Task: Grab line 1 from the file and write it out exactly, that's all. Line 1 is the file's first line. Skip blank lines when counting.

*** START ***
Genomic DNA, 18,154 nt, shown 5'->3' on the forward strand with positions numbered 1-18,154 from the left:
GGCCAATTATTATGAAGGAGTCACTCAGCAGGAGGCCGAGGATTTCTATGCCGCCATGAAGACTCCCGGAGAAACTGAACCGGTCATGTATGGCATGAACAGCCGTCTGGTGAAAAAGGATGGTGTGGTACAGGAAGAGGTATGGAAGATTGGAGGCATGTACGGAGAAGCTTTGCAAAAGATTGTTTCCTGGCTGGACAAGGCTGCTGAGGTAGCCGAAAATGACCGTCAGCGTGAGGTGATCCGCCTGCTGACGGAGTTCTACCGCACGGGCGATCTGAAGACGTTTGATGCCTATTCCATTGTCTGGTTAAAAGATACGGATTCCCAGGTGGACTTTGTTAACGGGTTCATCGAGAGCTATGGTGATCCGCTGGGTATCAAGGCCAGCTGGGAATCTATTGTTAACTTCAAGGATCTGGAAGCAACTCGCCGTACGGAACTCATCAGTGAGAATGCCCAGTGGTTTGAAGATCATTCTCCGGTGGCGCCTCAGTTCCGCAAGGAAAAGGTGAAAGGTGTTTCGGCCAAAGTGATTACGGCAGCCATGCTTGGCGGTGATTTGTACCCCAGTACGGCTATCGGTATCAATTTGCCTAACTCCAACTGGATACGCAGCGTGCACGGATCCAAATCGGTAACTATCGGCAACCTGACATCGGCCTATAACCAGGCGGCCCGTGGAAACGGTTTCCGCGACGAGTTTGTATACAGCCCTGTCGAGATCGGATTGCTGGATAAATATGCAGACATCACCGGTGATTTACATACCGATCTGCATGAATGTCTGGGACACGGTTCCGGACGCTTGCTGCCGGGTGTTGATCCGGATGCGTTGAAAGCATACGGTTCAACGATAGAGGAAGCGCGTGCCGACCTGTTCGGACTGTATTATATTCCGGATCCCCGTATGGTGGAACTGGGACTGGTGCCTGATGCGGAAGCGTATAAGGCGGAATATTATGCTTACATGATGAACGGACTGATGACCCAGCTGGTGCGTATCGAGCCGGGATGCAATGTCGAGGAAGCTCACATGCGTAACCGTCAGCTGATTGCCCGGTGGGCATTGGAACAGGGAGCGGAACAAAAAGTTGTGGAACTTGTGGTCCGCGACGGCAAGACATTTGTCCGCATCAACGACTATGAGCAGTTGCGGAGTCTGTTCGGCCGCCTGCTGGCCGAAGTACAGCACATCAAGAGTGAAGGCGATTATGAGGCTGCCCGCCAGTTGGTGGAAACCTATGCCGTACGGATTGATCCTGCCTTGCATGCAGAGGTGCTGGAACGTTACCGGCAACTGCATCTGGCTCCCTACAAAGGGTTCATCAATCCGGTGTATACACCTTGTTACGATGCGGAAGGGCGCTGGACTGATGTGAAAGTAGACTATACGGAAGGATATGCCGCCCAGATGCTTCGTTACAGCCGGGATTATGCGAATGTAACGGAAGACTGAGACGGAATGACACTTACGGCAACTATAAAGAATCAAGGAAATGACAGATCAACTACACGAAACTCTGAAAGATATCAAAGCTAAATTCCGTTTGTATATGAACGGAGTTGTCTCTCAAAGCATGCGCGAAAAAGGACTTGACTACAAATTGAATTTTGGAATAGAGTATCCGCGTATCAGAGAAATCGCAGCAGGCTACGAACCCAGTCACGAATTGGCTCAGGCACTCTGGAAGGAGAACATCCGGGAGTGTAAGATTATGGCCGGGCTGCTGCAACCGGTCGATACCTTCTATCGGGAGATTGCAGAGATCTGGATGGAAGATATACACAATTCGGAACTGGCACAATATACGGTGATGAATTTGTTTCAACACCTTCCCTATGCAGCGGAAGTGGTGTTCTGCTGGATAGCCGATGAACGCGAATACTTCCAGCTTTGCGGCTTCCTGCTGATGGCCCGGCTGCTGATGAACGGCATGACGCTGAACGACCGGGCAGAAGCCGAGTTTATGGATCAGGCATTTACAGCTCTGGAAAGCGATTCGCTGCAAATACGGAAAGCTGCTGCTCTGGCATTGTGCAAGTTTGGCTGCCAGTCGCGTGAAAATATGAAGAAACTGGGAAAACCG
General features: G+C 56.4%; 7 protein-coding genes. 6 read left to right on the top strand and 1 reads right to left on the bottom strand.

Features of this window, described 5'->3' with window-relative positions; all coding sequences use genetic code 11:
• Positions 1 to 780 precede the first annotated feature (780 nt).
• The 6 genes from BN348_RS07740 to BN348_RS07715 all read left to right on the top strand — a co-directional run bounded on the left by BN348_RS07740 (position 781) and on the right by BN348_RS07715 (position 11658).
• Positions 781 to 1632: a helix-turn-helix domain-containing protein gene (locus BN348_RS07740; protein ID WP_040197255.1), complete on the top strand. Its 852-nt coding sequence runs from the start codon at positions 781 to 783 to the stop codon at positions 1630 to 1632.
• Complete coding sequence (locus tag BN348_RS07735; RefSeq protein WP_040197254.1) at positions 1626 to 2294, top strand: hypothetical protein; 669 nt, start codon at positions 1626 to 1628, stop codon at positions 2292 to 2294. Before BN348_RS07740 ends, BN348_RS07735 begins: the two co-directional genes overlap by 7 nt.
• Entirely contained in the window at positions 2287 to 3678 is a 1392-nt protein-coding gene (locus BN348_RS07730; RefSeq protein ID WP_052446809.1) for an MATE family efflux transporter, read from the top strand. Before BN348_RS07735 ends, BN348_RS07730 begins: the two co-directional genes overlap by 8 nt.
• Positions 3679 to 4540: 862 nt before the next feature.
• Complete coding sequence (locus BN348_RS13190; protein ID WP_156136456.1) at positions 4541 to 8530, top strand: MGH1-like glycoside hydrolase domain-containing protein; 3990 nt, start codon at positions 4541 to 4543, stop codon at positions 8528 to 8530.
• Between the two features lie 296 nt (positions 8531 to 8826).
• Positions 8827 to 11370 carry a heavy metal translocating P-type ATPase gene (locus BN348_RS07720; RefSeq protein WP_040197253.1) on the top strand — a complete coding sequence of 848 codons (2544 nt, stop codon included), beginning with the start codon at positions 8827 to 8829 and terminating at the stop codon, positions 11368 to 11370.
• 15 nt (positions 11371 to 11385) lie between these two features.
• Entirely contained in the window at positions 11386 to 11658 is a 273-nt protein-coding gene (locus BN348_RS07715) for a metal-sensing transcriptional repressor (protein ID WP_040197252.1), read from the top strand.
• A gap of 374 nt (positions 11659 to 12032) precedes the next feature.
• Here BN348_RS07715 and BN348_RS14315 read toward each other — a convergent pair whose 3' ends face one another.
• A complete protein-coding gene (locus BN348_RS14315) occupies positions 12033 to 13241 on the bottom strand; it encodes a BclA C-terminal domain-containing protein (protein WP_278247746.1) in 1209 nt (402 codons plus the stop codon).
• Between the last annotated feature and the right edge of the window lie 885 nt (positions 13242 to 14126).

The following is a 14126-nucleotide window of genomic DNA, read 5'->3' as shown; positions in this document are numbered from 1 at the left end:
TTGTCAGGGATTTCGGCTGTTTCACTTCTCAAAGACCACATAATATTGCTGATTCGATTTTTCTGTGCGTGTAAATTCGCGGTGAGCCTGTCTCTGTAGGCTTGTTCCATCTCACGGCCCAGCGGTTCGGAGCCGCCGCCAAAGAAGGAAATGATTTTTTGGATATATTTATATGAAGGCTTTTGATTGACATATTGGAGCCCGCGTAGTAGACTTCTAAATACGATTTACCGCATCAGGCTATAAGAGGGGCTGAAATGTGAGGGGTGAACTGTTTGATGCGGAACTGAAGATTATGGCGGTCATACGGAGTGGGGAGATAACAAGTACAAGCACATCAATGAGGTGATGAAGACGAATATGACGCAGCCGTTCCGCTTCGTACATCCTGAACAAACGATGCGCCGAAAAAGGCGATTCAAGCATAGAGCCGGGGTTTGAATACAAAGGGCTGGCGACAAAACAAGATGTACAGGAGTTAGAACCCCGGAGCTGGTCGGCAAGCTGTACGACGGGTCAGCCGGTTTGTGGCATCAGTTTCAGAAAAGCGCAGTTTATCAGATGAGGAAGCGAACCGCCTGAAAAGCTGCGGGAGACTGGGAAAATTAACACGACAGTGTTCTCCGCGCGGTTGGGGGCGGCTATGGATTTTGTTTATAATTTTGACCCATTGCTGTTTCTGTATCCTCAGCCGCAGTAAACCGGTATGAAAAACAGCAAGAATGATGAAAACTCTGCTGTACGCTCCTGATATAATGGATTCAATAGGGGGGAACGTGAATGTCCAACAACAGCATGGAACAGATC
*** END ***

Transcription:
Genomic DNA, 18,154 nt, shown 5'->3' on the forward strand with positions numbered 1-18,154 from the left: